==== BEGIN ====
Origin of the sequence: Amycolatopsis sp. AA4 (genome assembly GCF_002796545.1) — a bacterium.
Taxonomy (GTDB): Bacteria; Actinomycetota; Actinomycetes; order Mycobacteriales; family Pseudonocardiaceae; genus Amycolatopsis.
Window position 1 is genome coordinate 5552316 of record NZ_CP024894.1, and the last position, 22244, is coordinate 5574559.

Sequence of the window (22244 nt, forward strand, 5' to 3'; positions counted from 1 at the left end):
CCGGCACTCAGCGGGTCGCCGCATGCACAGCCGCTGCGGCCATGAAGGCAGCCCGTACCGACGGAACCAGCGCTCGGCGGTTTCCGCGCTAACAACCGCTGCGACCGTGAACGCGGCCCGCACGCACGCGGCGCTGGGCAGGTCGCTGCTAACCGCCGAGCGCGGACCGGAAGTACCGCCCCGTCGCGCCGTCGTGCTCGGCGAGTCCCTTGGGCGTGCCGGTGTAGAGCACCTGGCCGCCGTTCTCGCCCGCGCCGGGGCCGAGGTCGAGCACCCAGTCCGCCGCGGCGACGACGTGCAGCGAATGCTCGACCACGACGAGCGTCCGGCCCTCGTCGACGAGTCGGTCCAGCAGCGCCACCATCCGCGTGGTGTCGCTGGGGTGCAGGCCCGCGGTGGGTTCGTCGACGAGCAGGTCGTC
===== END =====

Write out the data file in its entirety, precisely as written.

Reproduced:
Origin of the sequence: Amycolatopsis sp. AA4 (genome assembly GCF_002796545.1) — a bacterium.
Taxonomy (GTDB): Bacteria; Actinomycetota; Actinomycetes; order Mycobacteriales; family Pseudonocardiaceae; genus Amycolatopsis.
Window position 1 is genome coordinate 5552316 of record NZ_CP024894.1, and the last position, 22244, is coordinate 5574559.

Sequence of the window (22244 nt, forward strand, 5' to 3'; positions counted from 1 at the left end):
CCGGCACTCAGCGGGTCGCCGCATGCACAGCCGCTGCGGCCATGAAGGCAGCCCGTACCGACGGAACCAGCGCTCGGCGGTTTCCGCGCTAACAACCGCTGCGACCGTGAACGCGGCCCGCACGCACGCGGCGCTGGGCAGGTCGCTGCTAACCGCCGAGCGCGGACCGGAAGTACCGCCCCGTCGCGCCGTCGTGCTCGGCGAGTCCCTTGGGCGTGCCGGTGTAGAGCACCTGGCCGCCGTTCTCGCCCGCGCCGGGGCCGAGGTCGAGCACCCAGTCCGCCGCGGCGACGACGTGCAGCGAATGCTCGACCACGACGAGCGTCCGGCCCTCGTCGACGAGTCGGTCCAGCAGCGCCACCATCCGCGTGGTGTCGCTGGGGTGCAGGCCCGCGGTGGGTTCGTCGACGAGCAGGTCGTC